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HOW TO STAND OUT AT TRADE SHOWS

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Are trade shows part of your marketing plan this year? If not, perhaps they should be. A report by the Center for Exhibition Industry Research says more than 80 percent of trade show display attendees have buying authority in their roles. And beyond that, trade shows also represent a big opportunity to connect with potential suppliers, partners and investors.

But they can also feel overwhelming, especially when you see what you’re up against. “The biggest thing about trade shows is the competition. Everyone is trying to make noise and stand out,” says Sarah Vitale, account director at George P. Johnson Experience Marketing.

Here’s how to make sure the investment in your presence really pays off.


Target Your Audience with Precision


All good marketing starts with knowing your audience, and that applies to trade shows, as well, Vitale says. You may feel like you need to get as many people as possible to stop at your booth, but it makes much more sense to identify the people who really need your product or service, and shape a message that they’ll respond to.

“It all comes down to knowing who you want to experience and engage at your booth,” Vitale says. Who do you want to stop at your booth? What are their concerns and interests? What are they looking for from interacting with you? The answers will help you clarify your message.

Also, think about what you want to accomplish with your presence. Are you looking for contact information for prospective customers? Identifying strategic partners? Build brand awareness? What does a successful interaction look like?


Drive the Right Traffic to Your Booth


Standing out at trade shows is all about buzz. Having something remarkable at your booth will get people to stop in person, but also give you something to pre-market before the trade show, Vitale says. Give your target audience a reason to search you out.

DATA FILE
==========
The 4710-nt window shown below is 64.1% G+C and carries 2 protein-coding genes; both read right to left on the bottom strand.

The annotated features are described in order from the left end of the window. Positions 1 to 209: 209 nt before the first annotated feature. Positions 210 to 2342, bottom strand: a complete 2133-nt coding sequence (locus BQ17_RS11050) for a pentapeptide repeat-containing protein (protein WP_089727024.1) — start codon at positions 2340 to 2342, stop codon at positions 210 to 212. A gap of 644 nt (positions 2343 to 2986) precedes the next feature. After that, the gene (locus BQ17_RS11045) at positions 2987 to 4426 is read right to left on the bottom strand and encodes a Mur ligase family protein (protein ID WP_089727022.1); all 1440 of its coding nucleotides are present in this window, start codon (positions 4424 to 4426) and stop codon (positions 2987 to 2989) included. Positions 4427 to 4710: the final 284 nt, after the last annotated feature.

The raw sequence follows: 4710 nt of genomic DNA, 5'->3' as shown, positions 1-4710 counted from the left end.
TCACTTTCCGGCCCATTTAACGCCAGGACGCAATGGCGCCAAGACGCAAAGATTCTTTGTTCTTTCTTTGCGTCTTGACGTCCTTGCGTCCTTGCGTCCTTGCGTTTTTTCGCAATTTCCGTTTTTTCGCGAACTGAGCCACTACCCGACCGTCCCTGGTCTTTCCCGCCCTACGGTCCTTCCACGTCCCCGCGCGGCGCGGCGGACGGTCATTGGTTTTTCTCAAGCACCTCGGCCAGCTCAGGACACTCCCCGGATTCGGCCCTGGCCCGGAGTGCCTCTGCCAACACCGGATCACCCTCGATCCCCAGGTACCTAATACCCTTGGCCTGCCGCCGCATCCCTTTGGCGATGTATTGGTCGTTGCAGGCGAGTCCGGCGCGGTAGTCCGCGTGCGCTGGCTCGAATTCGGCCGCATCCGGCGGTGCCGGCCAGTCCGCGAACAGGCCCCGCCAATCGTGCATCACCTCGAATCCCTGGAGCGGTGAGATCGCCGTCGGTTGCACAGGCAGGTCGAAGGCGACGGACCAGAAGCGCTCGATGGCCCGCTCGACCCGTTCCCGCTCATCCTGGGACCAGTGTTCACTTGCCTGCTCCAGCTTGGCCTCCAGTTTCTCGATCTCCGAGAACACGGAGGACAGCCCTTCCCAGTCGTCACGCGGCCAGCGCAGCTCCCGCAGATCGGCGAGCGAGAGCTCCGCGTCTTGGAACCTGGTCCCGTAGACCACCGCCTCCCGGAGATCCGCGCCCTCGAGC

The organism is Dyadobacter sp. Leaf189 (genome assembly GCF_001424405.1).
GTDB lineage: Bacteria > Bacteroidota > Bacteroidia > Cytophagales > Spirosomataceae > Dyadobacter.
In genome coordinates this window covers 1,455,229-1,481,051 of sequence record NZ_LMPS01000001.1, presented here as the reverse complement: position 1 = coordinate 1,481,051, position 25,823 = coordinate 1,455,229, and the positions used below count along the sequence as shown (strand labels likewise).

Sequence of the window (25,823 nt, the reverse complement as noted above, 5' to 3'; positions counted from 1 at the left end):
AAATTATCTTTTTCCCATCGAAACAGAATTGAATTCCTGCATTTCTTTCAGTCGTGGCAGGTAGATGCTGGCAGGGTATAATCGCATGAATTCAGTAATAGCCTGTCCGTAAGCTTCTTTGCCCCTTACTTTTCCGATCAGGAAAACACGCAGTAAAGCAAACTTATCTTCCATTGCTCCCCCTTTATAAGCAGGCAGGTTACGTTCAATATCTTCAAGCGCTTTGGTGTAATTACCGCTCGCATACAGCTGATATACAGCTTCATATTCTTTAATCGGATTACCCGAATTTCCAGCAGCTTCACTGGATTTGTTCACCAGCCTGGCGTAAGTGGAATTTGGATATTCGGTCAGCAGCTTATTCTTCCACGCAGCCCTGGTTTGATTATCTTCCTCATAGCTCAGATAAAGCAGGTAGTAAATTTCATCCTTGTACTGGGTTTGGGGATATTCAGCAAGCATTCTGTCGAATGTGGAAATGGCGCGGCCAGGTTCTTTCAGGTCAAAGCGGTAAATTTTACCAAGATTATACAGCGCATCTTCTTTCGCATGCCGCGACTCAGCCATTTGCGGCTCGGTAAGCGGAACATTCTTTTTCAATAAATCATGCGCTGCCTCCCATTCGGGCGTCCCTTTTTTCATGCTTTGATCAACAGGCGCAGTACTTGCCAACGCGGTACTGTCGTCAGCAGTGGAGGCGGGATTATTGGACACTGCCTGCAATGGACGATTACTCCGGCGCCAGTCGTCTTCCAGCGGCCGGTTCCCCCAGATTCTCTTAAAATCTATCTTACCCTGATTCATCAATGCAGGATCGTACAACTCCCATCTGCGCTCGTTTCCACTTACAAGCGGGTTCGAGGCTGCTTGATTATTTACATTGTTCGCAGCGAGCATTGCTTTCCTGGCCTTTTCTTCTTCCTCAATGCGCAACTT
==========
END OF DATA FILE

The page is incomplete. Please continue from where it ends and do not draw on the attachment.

Vitale says some of the options include a giveaway, a live presentation or demonstration, or an unusual experience, such as a virtual reality helmet or other tech innovation. Whatever it is, it needs to be something people will talk about when they get back to the home office, Vitale says.


Create an Inviting Space


The rules for real estate go for trade shows as well: location, location, location. “A lot of companies don’t realize that space is worth the investment,” Vitale says. A larger space in a high-traffic area can give you more room to catch people’s eyes through an appealing visual, a demonstration, giveaways and other activities, she says.

Take a look at the floor plan and choose your location strategically. Reserve your booth space early, be willing to pay a little more for a strong location and don’t be afraid to get a large space, which is key if you want to create an experience for attendees or create buzz with a dazzling display.


Tell a Compelling Story


Once you’ve identified your audience and ordered up a space, those factors will give you a foundation to build the booth itself, Vitale says. She recommends coming up with a story your product or service can tell. “I really push my team on this: Throw the paperwork aside and instead of thinking of a booth and being a production house, think about the story they want to tell,” she says.

Vitale says to ask yourself what you want people to walk away with, and what you want them to do after they leave. “You’ll want to identify what will make you deem this as successful,” she says. Working from that end can help you identify a story you want to tell them, as well as pre-market your booth and sustain experiences after the trade show.


Follow Up Appropriately


Hot leads should get a direct response from sales, but what about all those other business cards and emails you collected? The story you crafted should live on “past the booth,” Vitale says. Use it to prepare a campaign that sends out response emails directly after the show.

Consider offering varying levels of engagement with specific calls to action, such as “download a white paper” or “watch a video demo.” These different levels can help you qualify leads while extending your story after the show.

Stephen Loy